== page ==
In its September issue, Vanity Fair named Chavez as one of “Latina literature’s new doyennes.”

The group of Latina writers, who call themselves “Las Girlfriends” and sing one another’s praises while providing endless support, include Ana Castillo (“The Mixquiahuala Letters”), Julia Alvarez (“How the Garcia Girls Lost Their Accents”) and Sandra Cisneros (“The House on Mango Street”).

For the dust jacket of “Angel,” Cisneros calls Chavez a “ chismosa par excellence --a gossip, a giver-away of secrets, a teller of tales our mama told us not to tell.”

Teresa McKenna, a USC English professor who teaches a class on Chicano/Latino literature, said Chavez’s work stands out because it has a “performative writing quality.”

“Denise has a wonderful mixture of a narrative writer with a good grasp of character, and a playwright,” McKenna said. “It has to do with the visual quality of where you can almost see (her work) staged.”

That may be because Chavez--who received her bachelor’s degree in drama from New Mexico State and earned master’s degrees in drama from Trinity University and in creative writing from the University of New Mexico--is also a dramatist whose plays have been produced at the Edinburgh Festival in Scotland and Joseph Papp’s Festival Latino de Nueva York.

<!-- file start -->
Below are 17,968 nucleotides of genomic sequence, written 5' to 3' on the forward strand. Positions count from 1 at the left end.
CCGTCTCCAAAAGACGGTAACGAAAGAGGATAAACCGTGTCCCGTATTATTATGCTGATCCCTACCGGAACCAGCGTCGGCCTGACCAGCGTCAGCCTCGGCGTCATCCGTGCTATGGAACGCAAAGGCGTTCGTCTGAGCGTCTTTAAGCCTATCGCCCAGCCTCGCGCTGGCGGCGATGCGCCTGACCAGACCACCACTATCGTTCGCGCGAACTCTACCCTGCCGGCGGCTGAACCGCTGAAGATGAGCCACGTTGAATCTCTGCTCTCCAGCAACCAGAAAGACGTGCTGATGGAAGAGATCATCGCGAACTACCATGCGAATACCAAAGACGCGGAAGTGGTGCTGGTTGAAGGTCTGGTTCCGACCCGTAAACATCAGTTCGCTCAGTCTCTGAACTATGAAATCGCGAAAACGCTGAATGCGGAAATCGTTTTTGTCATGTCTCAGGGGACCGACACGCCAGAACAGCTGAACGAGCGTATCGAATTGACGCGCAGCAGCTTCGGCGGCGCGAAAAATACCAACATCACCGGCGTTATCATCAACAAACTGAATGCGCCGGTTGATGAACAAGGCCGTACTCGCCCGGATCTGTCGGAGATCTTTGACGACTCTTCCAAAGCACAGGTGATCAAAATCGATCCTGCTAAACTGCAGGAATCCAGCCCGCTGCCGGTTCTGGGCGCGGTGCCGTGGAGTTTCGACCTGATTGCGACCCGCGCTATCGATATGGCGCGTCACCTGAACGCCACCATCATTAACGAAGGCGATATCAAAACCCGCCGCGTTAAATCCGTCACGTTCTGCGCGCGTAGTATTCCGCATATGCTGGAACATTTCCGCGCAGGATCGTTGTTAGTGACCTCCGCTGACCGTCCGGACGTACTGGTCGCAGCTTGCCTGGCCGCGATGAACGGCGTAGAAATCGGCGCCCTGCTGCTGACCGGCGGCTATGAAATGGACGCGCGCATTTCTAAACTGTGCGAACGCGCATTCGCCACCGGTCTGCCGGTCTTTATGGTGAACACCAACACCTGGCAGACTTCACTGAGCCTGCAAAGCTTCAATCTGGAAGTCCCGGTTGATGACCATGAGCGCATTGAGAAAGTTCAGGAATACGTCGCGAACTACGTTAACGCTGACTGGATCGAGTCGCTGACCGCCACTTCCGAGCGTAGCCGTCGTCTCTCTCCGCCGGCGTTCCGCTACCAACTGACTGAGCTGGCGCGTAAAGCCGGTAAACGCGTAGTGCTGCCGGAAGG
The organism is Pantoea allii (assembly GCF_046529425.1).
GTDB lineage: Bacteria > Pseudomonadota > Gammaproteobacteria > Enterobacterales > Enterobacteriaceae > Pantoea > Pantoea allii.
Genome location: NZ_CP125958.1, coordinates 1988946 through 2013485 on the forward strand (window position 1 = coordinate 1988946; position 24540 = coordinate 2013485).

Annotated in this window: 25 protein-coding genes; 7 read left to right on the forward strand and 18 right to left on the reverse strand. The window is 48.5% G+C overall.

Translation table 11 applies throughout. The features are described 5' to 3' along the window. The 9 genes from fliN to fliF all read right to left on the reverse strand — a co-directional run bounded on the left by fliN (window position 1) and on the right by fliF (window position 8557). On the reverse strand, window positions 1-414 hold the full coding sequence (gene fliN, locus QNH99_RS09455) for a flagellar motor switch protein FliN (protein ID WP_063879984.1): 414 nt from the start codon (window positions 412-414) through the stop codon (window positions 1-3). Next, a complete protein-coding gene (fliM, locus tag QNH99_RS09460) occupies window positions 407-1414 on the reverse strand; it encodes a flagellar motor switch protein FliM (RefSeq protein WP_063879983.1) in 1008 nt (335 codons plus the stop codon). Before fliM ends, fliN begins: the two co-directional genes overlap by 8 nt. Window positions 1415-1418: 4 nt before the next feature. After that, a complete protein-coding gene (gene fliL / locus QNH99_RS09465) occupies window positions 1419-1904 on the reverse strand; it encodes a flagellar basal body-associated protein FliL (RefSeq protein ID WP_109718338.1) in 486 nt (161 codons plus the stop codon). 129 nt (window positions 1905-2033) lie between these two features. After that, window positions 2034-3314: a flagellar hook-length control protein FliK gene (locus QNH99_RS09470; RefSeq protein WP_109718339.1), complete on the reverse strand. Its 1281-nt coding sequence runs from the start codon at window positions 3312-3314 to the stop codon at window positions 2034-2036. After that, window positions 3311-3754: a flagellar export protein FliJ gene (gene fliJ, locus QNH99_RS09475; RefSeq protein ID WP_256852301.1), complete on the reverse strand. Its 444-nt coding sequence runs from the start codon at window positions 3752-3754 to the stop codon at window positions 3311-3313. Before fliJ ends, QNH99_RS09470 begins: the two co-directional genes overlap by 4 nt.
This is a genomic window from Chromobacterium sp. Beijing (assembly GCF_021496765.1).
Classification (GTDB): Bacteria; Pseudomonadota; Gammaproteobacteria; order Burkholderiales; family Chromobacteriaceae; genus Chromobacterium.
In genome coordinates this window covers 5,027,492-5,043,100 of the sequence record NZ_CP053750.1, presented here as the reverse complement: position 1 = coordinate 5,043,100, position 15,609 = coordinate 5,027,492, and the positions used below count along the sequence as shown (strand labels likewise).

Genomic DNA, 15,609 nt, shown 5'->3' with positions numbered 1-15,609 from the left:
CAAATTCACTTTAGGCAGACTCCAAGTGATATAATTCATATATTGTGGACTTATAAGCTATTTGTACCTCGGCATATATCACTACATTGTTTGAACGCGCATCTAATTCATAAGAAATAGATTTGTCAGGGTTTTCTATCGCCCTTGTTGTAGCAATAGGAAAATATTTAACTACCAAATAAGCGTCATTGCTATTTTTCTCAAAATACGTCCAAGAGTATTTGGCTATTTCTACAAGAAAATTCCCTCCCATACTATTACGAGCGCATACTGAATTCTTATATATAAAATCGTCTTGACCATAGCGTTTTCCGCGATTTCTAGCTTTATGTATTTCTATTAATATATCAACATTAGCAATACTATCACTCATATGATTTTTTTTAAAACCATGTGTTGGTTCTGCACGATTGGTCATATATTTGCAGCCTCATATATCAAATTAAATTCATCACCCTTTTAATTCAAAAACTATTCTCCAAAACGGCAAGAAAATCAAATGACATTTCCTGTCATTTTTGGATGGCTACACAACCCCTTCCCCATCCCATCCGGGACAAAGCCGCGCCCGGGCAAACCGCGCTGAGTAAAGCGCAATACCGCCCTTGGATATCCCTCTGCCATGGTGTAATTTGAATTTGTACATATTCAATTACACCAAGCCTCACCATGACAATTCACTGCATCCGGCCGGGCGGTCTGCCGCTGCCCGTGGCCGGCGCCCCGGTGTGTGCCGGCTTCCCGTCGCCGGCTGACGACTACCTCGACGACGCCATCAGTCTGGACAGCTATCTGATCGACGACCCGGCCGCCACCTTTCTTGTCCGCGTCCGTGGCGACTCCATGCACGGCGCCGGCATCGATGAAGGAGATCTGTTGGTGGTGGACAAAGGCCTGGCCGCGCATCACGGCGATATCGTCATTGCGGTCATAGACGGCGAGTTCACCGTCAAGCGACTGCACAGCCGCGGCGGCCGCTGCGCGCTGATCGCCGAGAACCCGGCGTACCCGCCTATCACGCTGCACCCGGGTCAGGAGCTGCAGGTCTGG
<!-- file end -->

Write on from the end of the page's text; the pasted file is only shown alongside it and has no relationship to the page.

A former member of the theater faculty at the University of Houston who now teaches creative writing at New Mexico State, Chavez has toured with her one-woman play, “Women in the State of Grace,” featuring nine diverse Latino characters ages 7 to 78.

“A synthesis of all my experiences have come together in ‘Angel,’ ” said Chavez, previously best known for her collection of short stories, “The Last of the Menu Girls.” “Drama taught me how to see things and also to listen to voices.”

Chavez also picked up storytelling skills from her mother (who died 11 years ago) and extended family, who spent summers in a small town called Redford in western Texas, sitting in the shade, eating watermelon and telling embellished stories.